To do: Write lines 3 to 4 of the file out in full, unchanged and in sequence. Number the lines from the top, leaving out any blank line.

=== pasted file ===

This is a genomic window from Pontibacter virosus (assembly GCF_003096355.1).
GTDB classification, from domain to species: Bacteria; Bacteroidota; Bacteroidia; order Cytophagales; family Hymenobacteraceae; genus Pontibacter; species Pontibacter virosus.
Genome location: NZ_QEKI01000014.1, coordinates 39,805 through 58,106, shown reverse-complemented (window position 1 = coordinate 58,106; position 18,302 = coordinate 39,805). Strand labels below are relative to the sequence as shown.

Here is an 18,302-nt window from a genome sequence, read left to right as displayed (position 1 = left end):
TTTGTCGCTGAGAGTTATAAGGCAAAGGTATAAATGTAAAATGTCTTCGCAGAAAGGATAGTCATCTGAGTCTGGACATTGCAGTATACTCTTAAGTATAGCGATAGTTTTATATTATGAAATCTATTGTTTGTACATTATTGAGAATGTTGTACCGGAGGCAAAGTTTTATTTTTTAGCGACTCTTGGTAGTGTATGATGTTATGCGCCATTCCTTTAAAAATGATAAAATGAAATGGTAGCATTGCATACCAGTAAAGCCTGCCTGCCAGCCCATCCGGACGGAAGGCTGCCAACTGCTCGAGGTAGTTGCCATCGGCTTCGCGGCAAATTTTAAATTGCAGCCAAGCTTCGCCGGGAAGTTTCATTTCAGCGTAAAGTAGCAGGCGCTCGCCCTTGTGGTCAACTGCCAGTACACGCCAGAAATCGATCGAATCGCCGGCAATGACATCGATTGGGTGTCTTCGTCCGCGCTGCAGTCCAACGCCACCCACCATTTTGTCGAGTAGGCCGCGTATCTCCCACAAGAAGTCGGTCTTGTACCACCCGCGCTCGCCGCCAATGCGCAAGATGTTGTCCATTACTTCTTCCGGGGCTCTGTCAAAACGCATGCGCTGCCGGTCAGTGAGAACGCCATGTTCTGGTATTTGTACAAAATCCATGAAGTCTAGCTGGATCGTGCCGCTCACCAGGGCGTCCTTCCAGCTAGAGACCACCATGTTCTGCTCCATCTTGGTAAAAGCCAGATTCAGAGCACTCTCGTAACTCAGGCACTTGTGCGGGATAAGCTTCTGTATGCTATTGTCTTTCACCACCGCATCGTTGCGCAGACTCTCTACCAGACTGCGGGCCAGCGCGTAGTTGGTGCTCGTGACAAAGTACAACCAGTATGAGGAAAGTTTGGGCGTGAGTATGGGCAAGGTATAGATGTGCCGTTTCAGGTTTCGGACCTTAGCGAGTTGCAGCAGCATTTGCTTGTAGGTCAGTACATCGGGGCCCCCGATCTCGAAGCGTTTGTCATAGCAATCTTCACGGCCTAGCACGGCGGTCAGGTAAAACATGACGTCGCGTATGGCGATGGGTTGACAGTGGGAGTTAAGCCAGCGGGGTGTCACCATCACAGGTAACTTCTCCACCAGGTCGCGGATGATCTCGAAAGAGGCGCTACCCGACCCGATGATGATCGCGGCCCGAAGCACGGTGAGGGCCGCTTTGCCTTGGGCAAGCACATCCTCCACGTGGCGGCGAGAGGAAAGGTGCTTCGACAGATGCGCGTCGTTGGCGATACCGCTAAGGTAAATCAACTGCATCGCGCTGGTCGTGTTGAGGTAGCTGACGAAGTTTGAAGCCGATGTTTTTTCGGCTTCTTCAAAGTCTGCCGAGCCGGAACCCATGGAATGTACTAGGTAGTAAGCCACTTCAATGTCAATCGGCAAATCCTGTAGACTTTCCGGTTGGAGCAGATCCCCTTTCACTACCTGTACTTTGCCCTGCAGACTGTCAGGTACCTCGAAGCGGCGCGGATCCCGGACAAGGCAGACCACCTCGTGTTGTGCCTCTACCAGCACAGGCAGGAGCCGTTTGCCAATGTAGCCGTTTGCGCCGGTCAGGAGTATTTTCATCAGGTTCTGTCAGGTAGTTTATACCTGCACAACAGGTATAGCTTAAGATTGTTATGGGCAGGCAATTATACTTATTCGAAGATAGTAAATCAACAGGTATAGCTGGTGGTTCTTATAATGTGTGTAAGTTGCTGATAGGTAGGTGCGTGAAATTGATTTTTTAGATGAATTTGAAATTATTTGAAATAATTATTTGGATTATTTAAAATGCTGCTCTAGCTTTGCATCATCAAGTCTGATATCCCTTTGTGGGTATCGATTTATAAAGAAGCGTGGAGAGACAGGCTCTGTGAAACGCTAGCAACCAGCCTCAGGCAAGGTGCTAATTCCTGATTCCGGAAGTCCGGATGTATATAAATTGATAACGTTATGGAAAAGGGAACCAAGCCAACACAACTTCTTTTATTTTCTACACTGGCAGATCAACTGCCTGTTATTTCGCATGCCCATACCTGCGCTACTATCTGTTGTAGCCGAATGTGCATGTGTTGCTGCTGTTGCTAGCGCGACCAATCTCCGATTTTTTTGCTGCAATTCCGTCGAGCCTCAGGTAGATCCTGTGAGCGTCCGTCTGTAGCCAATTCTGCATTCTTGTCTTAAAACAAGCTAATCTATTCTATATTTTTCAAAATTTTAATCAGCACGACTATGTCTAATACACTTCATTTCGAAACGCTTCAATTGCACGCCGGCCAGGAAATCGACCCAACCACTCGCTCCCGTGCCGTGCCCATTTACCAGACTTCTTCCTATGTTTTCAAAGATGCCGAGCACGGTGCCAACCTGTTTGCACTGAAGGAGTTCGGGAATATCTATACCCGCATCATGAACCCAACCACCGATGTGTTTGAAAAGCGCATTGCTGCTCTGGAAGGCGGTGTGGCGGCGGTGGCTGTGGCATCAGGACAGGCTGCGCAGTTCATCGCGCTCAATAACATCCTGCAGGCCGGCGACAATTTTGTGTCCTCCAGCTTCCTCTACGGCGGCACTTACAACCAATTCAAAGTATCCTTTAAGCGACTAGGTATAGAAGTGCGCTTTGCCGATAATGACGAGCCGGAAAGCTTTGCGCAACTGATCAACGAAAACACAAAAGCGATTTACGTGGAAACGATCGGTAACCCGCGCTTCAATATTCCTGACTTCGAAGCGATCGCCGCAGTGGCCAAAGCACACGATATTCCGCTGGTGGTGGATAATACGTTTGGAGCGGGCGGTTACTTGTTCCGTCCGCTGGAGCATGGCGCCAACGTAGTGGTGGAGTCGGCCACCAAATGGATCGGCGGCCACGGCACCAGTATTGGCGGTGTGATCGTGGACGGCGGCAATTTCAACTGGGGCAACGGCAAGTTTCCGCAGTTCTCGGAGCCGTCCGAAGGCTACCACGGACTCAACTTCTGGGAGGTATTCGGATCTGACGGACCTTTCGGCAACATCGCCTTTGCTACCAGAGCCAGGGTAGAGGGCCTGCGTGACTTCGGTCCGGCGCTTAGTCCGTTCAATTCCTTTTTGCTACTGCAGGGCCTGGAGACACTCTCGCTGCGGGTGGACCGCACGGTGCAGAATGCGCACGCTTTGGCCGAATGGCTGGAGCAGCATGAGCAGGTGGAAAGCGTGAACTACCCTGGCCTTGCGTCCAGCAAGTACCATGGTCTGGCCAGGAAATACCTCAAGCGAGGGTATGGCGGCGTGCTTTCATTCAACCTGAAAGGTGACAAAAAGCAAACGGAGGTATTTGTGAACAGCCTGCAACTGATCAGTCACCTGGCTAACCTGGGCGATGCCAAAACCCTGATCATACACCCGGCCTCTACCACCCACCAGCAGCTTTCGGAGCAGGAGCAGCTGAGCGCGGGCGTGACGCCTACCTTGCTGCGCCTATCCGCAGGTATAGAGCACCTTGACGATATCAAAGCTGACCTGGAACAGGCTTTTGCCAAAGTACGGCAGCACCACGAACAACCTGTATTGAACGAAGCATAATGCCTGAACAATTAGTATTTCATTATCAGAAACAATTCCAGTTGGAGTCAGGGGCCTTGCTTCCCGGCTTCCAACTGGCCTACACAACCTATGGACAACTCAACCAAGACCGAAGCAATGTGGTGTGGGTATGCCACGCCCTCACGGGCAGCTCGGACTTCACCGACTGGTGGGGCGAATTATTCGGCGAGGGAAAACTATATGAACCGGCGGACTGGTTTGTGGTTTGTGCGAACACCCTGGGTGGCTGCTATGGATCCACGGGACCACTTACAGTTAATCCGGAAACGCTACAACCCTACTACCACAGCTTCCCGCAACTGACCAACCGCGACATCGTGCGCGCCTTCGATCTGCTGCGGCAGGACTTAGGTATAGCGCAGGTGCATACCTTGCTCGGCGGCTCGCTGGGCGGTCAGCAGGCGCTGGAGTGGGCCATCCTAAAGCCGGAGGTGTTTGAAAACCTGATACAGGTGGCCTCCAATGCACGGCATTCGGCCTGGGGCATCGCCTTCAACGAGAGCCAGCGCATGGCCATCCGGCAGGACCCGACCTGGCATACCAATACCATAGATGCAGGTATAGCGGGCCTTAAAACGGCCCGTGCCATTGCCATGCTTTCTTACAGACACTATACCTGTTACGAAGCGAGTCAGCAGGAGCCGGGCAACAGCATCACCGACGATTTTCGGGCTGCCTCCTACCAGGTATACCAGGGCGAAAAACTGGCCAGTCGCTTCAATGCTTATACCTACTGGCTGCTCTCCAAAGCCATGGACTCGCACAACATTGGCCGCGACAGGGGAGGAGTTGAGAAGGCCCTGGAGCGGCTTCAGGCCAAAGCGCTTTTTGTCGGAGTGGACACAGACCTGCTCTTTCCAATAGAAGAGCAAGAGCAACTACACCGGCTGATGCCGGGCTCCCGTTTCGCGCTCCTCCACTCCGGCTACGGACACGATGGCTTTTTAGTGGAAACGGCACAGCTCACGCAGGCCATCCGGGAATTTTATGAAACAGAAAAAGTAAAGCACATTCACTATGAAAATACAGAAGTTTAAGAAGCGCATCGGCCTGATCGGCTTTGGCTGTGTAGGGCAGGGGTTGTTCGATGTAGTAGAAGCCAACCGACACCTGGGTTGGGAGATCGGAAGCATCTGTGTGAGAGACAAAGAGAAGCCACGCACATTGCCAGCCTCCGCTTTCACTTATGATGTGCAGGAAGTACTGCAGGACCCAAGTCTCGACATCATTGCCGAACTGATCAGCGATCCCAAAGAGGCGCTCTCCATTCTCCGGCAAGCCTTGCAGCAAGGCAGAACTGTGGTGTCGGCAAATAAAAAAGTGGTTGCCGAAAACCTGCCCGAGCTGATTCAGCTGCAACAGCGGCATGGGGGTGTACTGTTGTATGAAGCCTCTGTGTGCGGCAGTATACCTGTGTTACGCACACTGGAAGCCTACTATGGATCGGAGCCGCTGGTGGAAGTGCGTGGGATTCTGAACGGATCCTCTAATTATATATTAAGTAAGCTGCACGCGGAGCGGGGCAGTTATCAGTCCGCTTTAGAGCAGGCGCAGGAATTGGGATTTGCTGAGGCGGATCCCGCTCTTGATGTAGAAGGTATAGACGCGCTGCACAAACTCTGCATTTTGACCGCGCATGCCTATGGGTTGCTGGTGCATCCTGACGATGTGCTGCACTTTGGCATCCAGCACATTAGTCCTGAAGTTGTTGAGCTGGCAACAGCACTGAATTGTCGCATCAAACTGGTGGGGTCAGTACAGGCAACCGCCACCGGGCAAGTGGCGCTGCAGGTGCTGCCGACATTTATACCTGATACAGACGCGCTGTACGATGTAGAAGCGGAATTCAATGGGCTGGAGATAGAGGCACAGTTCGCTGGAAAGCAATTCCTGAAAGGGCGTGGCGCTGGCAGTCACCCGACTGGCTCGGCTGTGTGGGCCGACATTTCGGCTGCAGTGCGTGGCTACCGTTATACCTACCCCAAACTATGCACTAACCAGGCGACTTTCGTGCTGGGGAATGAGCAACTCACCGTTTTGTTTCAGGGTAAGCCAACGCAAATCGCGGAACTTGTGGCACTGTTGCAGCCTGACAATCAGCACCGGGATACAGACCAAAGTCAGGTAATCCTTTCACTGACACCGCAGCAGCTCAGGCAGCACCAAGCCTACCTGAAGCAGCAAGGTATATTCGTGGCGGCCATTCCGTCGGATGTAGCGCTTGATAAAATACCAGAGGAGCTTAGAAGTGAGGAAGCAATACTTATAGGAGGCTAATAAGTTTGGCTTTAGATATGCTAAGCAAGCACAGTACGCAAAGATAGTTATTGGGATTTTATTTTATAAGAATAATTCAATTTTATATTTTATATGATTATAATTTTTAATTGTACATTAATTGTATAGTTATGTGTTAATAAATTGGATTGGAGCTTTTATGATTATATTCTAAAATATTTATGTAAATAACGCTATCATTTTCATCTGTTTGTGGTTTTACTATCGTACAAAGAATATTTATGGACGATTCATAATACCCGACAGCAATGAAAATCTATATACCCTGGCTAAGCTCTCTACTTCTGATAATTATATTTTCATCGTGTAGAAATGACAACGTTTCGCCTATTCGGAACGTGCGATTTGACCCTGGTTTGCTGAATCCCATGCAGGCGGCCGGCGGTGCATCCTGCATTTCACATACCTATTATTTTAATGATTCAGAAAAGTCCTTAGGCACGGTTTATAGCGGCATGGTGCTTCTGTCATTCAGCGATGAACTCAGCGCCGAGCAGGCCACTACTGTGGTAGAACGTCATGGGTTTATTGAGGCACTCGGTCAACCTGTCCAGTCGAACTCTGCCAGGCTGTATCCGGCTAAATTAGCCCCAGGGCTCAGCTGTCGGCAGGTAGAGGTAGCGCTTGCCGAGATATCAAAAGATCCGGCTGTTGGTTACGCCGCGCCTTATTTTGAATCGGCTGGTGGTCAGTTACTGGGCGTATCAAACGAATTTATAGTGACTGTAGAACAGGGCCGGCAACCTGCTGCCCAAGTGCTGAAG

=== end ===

Genome location: NZ_QEKI01000014.1, coordinates 39,805 through 58,106, shown reverse-complemented (window position 1 = coordinate 58,106; position 18,302 = coordinate 39,805). Strand labels below are relative to the sequence as shown.

Here is an 18,302-nt window from a genome sequence, read left to right as displayed (position 1 = left end):